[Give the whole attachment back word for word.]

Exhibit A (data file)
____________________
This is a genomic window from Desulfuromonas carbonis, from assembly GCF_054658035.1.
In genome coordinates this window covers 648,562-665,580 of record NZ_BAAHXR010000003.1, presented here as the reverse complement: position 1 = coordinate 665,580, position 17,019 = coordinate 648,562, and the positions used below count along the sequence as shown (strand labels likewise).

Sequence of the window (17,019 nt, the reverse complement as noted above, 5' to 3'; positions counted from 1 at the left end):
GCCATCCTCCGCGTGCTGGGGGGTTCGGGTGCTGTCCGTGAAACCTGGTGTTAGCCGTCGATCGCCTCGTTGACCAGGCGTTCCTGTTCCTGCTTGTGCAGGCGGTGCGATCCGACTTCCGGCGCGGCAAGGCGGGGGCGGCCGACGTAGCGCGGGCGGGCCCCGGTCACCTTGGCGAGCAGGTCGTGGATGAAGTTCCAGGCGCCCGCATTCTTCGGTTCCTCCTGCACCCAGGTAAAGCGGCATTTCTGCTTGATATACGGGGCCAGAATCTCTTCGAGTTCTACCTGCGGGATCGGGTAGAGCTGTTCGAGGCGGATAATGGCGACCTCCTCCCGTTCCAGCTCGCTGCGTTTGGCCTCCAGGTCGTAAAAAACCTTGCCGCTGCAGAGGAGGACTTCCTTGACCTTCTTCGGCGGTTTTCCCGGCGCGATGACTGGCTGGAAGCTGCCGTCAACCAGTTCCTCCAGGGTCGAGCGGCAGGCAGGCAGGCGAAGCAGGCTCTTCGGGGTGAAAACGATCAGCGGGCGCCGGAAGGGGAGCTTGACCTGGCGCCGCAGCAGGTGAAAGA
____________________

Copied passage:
This is a genomic window from Desulfuromonas carbonis, from assembly GCF_054658035.1.
In genome coordinates this window covers 648,562-665,580 of record NZ_BAAHXR010000003.1, presented here as the reverse complement: position 1 = coordinate 665,580, position 17,019 = coordinate 648,562, and the positions used below count along the sequence as shown (strand labels likewise).

Sequence of the window (17,019 nt, the reverse complement as noted above, 5' to 3'; positions counted from 1 at the left end):
GCCATCCTCCGCGTGCTGGGGGGTTCGGGTGCTGTCCGTGAAACCTGGTGTTAGCCGTCGATCGCCTCGTTGACCAGGCGTTCCTGTTCCTGCTTGTGCAGGCGGTGCGATCCGACTTCCGGCGCGGCAAGGCGGGGGCGGCCGACGTAGCGCGGGCGGGCCCCGGTCACCTTGGCGAGCAGGTCGTGGATGAAGTTCCAGGCGCCCGCATTCTTCGGTTCCTCCTGCACCCAGGTAAAGCGGCATTTCTGCTTGATATACGGGGCCAGAATCTCTTCGAGTTCTACCTGCGGGATCGGGTAGAGCTGTTCGAGGCGGATAATGGCGACCTCCTCCCGTTCCAGCTCGCTGCGTTTGGCCTCCAGGTCGTAAAAAACCTTGCCGCTGCAGAGGAGGACTTCCTTGACCTTCTTCGGCGGTTTTCCCGGCGCGATGACTGGCTGGAAGCTGCCGTCAACCAGTTCCTCCAGGGTCGAGCGGCAGGCAGGCAGGCGAAGCAGGCTCTTCGGGGTGAAAACGATCAGCGGGCGCCGGAAGGGGAGCTTGACCTGGCGCCGCAGCAGGTGAAAGA